After last year’s strong, albeit serious, cinematic efforts “Why Did I Get Married Too?” and “For Colored Girls,” it seemed as though the tide had turned for filmmaker Tyler Perry.
On the other hand, both movies did not fare so well financially. Therefore, it is no wonder that Perry promptly returned to his mainstay character – the wise-cracking, take-no-prisoners grandmother known as Madea. However, popularity is not always the best indicator of quality.
Rather, “Tyler Perry’s Madea’s Big Happy Family” is one of the filmmaker’s weakest efforts to date. Perry earns credit for seamlessly weaving his Madea character into the story significantly better than in projects past but the laughs simply are not there. Nor is the emotional investment that is integral to making the flick’s dramatic aspects work.
Loretta Devine plays Shirley, a woman who receives distressing news about her health and wants to gather her three adult children around her to share it as a family. However, Tammy (Natalie Desselle Reid), Kimberly (Shannon Kane) and Byron (Shad “Bow Wow” Moss) are too distracted by their own problems to realize that Shirley’s may be even bigger.
Tammy cannot manage her unruly children or her broken marriage to Harold (Rodney Perry) while Kimberly is gripped with anger and takes it out on her husband Calvin (Isaiah Mustafa) and Byron, recently released from prison, is considering dealing drugs again thanks to pressure from his girlfriend Renee (Lauren London) and baby momma Sabrina (Teyana Taylor).
Therefore, Shirley’s aunt Madea (Perry) jumps into action to gather the clan together and make things right. So, essentially the same plot as the other entries in Perry’s Madea franchise except with a new group of characters (How many branches does this family tree have?) and a little tweaking here and there on specific details.
But that is not really the issue here. After all, most moviegoers have come to expect this from Perry’s films and the tried-and-true approach seems to resonate with his core audience. Moreover, as previously mentioned, Perry does a better job than usual implementing Madea into the other characters lives. She actually feels like an important part of the story instead of some cheap trick to draw people into the theater.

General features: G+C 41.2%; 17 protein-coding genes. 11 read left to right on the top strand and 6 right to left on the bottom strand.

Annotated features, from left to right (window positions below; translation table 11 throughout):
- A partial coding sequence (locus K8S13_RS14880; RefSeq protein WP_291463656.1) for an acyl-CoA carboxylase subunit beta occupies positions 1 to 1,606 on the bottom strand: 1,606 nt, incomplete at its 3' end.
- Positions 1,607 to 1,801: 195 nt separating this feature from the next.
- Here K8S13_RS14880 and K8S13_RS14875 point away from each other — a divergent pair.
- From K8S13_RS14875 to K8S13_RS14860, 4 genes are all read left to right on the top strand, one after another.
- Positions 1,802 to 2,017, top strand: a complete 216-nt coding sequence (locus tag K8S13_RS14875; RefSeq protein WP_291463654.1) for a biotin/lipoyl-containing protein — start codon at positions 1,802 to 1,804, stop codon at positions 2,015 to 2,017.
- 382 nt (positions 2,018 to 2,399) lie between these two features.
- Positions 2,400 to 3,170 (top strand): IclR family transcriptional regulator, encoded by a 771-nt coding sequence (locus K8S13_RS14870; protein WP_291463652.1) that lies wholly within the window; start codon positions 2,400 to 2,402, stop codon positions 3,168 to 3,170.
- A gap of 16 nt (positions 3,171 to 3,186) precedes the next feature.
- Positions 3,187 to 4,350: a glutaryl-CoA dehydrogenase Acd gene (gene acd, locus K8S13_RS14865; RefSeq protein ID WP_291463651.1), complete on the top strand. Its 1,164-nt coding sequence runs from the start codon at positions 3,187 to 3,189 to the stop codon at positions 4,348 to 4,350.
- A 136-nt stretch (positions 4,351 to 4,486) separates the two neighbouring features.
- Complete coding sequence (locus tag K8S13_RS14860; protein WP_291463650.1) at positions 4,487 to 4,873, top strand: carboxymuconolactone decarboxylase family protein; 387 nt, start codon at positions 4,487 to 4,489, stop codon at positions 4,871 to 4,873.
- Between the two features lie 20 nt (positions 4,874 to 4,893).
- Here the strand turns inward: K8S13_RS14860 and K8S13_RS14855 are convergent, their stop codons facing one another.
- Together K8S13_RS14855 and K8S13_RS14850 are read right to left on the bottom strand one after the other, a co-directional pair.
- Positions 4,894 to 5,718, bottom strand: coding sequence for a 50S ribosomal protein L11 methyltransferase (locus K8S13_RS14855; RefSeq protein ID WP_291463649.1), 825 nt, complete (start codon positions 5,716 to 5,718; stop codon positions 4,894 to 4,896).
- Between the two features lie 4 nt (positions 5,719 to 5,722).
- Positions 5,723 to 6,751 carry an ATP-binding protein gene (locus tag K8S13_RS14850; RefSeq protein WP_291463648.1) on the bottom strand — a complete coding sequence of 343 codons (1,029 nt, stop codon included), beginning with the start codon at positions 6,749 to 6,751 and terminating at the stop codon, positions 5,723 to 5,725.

However, “Tyler Perry’s Madea’s Big Happy Family” is kind of mean-spirited – quite the unusual trait for a movie that bills itself as a faith-based production. Its characters treat each other with disgustingly vile disrespect (even after the so-called resolution) and we are asked to laugh about it.
Needless to say, not only does this make “Tyler Perry’s Madea’s Big Happy Family” the farthest thing from funny but it also makes it hard to feel anything but complete contempt for the entire cast of characters. Therefore, without any emotional investment in the outcomes of their respective problems, there really is not much point in enduring the otherwise trifling experience.
“Tyler Perry’s Madea’s Big Happy Family” (PG-13 – 106 minutes) is now playing at movie theaters throughout the Valley. Visit NCM.com for specific showtimes and locations.
Listen to Joseph J. Airdo’s “Movie Maverick” radio segment, every Friday morning at 8:30 a.m. during “The Daily Blender with Jeffry O’Brien” on KBSZ – NBC 1260 AM and 96.1 FM.